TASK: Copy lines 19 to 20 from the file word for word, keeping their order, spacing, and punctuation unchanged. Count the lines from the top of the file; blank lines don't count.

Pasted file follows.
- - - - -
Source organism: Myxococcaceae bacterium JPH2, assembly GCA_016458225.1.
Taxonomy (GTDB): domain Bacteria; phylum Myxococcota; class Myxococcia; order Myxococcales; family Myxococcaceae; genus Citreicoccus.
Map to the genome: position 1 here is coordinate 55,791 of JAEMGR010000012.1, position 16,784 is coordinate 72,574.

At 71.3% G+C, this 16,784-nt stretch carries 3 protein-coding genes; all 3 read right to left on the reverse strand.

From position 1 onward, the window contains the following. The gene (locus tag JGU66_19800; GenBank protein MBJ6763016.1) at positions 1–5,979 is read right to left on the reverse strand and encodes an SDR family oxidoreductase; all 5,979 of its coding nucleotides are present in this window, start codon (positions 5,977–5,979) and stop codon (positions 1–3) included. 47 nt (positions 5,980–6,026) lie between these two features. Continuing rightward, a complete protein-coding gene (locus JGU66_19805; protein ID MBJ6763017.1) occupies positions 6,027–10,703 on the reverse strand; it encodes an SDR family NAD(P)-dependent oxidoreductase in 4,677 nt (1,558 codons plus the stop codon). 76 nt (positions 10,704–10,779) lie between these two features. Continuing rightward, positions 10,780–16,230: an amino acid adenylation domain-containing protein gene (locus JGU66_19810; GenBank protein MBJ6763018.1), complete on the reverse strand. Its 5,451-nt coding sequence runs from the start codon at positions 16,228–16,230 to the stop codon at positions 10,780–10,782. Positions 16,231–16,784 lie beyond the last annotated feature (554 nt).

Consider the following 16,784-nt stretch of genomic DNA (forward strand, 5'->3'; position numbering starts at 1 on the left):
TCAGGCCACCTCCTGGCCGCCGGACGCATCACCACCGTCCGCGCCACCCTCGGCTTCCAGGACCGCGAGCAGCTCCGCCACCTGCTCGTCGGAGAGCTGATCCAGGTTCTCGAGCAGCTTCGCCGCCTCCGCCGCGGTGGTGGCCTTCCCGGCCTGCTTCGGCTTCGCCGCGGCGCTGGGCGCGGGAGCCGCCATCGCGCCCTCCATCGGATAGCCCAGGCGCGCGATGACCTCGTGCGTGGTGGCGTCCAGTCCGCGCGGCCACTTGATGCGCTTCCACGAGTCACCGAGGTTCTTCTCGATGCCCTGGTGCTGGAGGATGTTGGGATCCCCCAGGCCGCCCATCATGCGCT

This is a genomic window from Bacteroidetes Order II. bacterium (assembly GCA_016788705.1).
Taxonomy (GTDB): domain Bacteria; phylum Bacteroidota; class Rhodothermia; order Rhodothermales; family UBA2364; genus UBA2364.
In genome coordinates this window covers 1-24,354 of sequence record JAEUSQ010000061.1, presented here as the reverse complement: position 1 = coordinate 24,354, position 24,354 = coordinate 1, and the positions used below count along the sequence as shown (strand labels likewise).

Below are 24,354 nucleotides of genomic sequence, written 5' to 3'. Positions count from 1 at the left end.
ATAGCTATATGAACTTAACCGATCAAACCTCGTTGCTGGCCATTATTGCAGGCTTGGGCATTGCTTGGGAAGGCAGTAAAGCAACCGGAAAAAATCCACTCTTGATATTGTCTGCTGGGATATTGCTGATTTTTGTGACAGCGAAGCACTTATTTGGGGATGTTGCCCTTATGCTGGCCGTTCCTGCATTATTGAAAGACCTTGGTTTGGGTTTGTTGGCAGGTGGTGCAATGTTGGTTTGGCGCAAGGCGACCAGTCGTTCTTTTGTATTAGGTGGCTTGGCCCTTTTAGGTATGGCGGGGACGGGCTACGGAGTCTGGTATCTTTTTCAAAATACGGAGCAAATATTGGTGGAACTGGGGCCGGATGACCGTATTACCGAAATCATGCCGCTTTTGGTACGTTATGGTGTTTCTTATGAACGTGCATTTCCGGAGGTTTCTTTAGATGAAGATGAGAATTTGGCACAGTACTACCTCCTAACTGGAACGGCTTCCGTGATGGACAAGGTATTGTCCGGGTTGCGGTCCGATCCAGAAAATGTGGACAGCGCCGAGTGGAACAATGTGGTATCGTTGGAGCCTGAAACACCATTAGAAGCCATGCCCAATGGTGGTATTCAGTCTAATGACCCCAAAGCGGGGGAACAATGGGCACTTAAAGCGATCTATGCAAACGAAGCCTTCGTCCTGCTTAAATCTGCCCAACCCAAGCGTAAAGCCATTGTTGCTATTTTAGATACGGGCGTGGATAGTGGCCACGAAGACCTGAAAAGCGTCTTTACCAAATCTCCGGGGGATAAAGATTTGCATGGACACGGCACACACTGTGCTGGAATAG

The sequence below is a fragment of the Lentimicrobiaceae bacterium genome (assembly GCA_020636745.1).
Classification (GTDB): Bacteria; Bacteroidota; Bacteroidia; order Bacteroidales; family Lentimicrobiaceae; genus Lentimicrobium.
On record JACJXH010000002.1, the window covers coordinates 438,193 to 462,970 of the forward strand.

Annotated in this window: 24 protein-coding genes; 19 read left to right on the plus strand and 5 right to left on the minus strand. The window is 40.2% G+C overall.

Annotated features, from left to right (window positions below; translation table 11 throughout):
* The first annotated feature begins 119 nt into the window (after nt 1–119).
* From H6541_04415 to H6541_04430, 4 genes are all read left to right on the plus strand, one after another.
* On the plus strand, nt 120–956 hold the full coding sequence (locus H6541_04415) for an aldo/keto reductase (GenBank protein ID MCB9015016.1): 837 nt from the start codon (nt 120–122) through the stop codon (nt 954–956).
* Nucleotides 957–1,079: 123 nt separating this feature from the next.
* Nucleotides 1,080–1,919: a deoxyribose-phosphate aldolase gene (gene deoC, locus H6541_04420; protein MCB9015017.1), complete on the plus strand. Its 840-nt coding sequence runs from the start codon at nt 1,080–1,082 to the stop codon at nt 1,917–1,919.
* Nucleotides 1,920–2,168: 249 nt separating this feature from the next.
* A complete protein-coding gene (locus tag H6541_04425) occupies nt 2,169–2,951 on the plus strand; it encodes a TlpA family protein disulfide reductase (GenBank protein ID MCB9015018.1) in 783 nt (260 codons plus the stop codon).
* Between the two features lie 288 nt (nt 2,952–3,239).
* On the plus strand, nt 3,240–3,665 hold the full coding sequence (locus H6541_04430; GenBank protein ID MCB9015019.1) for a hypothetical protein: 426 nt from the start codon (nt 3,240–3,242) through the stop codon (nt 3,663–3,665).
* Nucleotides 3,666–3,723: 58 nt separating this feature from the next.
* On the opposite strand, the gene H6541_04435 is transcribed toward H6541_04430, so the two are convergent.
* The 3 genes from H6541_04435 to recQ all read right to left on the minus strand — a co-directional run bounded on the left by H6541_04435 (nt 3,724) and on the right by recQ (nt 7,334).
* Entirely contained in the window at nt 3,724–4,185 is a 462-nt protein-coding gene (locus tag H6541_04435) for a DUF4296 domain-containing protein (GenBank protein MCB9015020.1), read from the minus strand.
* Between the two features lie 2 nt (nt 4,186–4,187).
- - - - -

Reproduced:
* From H6541_04415 to H6541_04430, 4 genes are all read left to right on the plus strand, one after another.
* On the plus strand, nt 120–956 hold the full coding sequence (locus H6541_04415) for an aldo/keto reductase (GenBank protein ID MCB9015016.1): 837 nt from the start codon (nt 120–122) through the stop codon (nt 954–956).